Too often content marketing leads to disappointment or outright failure when the team executing expects it to lead to sales. It can, of course, but it is not in any way a replacement for sales. The truth many marketers don’t want you to know is that marketing often doesn’t sell. By that I mean, it may peak a consumer’s interest, and it may lead them to check out your website and perhaps even sign up for your newsletter, but in many, many businesses, a sales effort is still required to make the sale.
As a sales soul, I am often critical of marketers who don’t have, or resist, metrics to measure their success. The primary divide between sales and marketing teams rests on two issues:
- Lack of communication. Because sales teams often work outside, marketing and even go to market teams often forget to involve them. Valuable input from the people directly in touch with customers is not captured, and if the product comes to market with obvious flaws they could have helped fix, their trust in marketing shrinks even lower.
- Accountability. Sales people live and die by their numbers. Excuses are never accepted if sales goals aren’t met, and their entire career success depends upon their performance. Too often marketers have little to no accountability, although digital marketing has greatly changed this in their segment of the profession. Sales people who are constantly under scrutiny for their performance often resent marketers who are not.
The Definitions of Marketing
Miriam Webster defines marketing as such:
a : the act or process of selling or purchasing in a market
b : the process or technique of promoting, selling, and distributing a product or service
2: an aggregate of functions involved in moving goods from producer to consumer
The American Marketing Association has a different explanation:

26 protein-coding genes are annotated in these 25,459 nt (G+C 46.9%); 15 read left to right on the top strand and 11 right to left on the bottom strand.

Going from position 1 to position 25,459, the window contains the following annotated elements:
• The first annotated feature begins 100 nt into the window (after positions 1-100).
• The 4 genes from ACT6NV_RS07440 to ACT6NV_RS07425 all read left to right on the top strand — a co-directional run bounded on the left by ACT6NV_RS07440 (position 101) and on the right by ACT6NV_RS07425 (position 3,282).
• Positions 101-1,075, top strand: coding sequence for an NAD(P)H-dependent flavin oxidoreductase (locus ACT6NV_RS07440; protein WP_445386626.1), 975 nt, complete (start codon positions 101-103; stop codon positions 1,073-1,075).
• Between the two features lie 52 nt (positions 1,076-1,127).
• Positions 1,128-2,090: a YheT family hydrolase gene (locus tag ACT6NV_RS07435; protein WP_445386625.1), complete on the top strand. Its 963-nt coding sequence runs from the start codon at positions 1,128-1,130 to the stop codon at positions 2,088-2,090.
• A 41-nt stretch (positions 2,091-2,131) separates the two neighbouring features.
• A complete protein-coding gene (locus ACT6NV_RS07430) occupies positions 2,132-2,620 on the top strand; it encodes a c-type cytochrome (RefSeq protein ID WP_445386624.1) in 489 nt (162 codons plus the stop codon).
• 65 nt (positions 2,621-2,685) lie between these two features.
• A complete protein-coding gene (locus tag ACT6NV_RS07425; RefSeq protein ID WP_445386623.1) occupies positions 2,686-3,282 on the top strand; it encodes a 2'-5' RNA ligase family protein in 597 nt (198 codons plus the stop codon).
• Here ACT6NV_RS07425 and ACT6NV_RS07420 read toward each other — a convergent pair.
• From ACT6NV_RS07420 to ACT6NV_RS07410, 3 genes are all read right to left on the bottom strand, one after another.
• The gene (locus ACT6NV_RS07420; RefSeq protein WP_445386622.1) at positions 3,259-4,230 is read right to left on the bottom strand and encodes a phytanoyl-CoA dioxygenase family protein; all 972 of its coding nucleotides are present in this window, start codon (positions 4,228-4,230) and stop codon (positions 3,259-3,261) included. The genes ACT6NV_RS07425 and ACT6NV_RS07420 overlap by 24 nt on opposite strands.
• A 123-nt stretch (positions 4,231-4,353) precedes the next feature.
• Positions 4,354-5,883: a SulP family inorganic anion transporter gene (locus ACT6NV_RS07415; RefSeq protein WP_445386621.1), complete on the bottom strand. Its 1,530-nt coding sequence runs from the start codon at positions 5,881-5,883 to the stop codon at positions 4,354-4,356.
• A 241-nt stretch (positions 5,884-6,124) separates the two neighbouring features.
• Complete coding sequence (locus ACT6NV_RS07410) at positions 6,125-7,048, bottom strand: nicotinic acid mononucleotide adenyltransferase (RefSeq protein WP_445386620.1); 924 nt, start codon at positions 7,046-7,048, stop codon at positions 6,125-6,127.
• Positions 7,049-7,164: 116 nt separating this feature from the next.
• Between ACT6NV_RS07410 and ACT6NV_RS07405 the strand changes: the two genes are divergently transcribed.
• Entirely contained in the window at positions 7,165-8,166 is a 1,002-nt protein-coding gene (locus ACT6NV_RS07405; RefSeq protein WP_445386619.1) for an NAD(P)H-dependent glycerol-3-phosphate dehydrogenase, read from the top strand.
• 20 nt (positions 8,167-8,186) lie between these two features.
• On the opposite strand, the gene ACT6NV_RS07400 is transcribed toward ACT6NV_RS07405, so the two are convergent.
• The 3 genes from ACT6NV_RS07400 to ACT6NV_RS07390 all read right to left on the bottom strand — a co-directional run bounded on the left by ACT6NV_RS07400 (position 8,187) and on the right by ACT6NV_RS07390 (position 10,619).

Marketing is the activity, set of institutions, and processes for creating, communicating, delivering, and exchanging offerings that have value for customers, clients, partners, and society at large.
The latter is more often what I see when I work with larger businesses, and within those larger businesses is where the breakdown between the departments frequently happens.
Content Marketing Can Make it Worse
Many businesses that have embraced content marketing specifically often struggle heartily with the above issues for two reasons:
- They have the aforementioned disconnect between sales and marketing.
- They have unacceptably high expectations for what content marketing can do. Often this is combined with poor execution.
What Content Marketing Can Do
As a sales writer I am a big proponent of content marketing, and really, who isn’t? We consume such a vast amount of content daily online that no one can deny content’s importance. Content can do many things, including raise brand awareness, educate consumers, position individuals or companies as thought leaders, and generate leads for sales.
But there are some things it cannot do, or it can only do in rare circumstances. It can rarely sell fast. Of course, there are instances of viral content having an explosive impact on sales, but that is not the standard result for most content marketing. If you need fast sales you need activity at high levels, which is most quickly done with sales. Sales people to be specific; people who have relationships with your customers, or people who can convince people to buy. If the goal is immediate sales, unless you have already built a tremendous in-house database of consumers who look forward to hearing from you, you will be hard pressed to move the sales needle with content.
Content marketing is powerful, but to build a willing audience for your content takes time… and strategy. If you want something to sell fast, if you absolutely depend upon it selling fast, you need sales people connecting with people to sell it.
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